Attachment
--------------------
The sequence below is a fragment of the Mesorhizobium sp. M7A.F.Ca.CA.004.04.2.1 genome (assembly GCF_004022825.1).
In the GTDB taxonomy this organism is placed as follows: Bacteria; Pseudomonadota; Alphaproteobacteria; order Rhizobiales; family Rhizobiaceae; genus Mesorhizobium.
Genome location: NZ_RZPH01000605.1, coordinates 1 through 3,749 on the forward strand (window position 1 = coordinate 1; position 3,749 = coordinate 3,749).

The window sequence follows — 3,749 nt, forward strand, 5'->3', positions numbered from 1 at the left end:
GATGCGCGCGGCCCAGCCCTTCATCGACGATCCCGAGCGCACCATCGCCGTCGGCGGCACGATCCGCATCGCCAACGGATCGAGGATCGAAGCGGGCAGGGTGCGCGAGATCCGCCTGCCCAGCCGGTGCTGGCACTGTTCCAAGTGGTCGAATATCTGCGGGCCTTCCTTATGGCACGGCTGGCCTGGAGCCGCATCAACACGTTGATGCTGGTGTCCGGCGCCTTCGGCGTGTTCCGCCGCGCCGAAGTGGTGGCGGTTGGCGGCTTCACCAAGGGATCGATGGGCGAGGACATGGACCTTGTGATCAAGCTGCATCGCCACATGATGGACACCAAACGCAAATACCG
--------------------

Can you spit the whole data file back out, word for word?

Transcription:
The sequence below is a fragment of the Mesorhizobium sp. M7A.F.Ca.CA.004.04.2.1 genome (assembly GCF_004022825.1).
In the GTDB taxonomy this organism is placed as follows: Bacteria; Pseudomonadota; Alphaproteobacteria; order Rhizobiales; family Rhizobiaceae; genus Mesorhizobium.
Genome location: NZ_RZPH01000605.1, coordinates 1 through 3,749 on the forward strand (window position 1 = coordinate 1; position 3,749 = coordinate 3,749).

The window sequence follows — 3,749 nt, forward strand, 5'->3', positions numbered from 1 at the left end:
GATGCGCGCGGCCCAGCCCTTCATCGACGATCCCGAGCGCACCATCGCCGTCGGCGGCACGATCCGCATCGCCAACGGATCGAGGATCGAAGCGGGCAGGGTGCGCGAGATCCGCCTGCCCAGCCGGTGCTGGCACTGTTCCAAGTGGTCGAATATCTGCGGGCCTTCCTTATGGCACGGCTGGCCTGGAGCCGCATCAACACGTTGATGCTGGTGTCCGGCGCCTTCGGCGTGTTCCGCCGCGCCGAAGTGGTGGCGGTTGGCGGCTTCACCAAGGGATCGATGGGCGAGGACATGGACCTTGTGATCAAGCTGCATCGCCACATGATGGACACCAAACGCAAATACCG